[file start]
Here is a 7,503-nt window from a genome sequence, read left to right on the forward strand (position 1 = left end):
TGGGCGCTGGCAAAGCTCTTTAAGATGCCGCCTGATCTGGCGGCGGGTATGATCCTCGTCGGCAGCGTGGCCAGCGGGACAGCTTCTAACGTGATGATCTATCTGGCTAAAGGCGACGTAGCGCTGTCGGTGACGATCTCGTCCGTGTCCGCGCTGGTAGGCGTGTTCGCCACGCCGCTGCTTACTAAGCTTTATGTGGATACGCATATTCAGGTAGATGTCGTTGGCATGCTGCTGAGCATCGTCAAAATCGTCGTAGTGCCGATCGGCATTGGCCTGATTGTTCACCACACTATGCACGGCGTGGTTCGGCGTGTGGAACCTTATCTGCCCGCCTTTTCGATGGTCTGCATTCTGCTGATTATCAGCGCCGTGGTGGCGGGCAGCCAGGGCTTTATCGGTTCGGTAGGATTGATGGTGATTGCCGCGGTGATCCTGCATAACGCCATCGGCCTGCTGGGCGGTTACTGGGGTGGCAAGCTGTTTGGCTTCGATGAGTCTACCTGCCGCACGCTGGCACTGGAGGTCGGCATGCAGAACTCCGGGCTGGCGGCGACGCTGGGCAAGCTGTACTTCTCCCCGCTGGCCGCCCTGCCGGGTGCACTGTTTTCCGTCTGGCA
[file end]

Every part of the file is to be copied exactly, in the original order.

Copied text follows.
Here is a 7,503-nt window from a genome sequence, read left to right on the forward strand (position 1 = left end):
TGGGCGCTGGCAAAGCTCTTTAAGATGCCGCCTGATCTGGCGGCGGGTATGATCCTCGTCGGCAGCGTGGCCAGCGGGACAGCTTCTAACGTGATGATCTATCTGGCTAAAGGCGACGTAGCGCTGTCGGTGACGATCTCGTCCGTGTCCGCGCTGGTAGGCGTGTTCGCCACGCCGCTGCTTACTAAGCTTTATGTGGATACGCATATTCAGGTAGATGTCGTTGGCATGCTGCTGAGCATCGTCAAAATCGTCGTAGTGCCGATCGGCATTGGCCTGATTGTTCACCACACTATGCACGGCGTGGTTCGGCGTGTGGAACCTTATCTGCCCGCCTTTTCGATGGTCTGCATTCTGCTGATTATCAGCGCCGTGGTGGCGGGCAGCCAGGGCTTTATCGGTTCGGTAGGATTGATGGTGATTGCCGCGGTGATCCTGCATAACGCCATCGGCCTGCTGGGCGGTTACTGGGGTGGCAAGCTGTTTGGCTTCGATGAGTCTACCTGCCGCACGCTGGCACTGGAGGTCGGCATGCAGAACTCCGGGCTGGCGGCGACGCTGGGCAAGCTGTACTTCTCCCCGCTGGCCGCCCTGCCGGGTGCACTGTTTTCCGTCTGGCA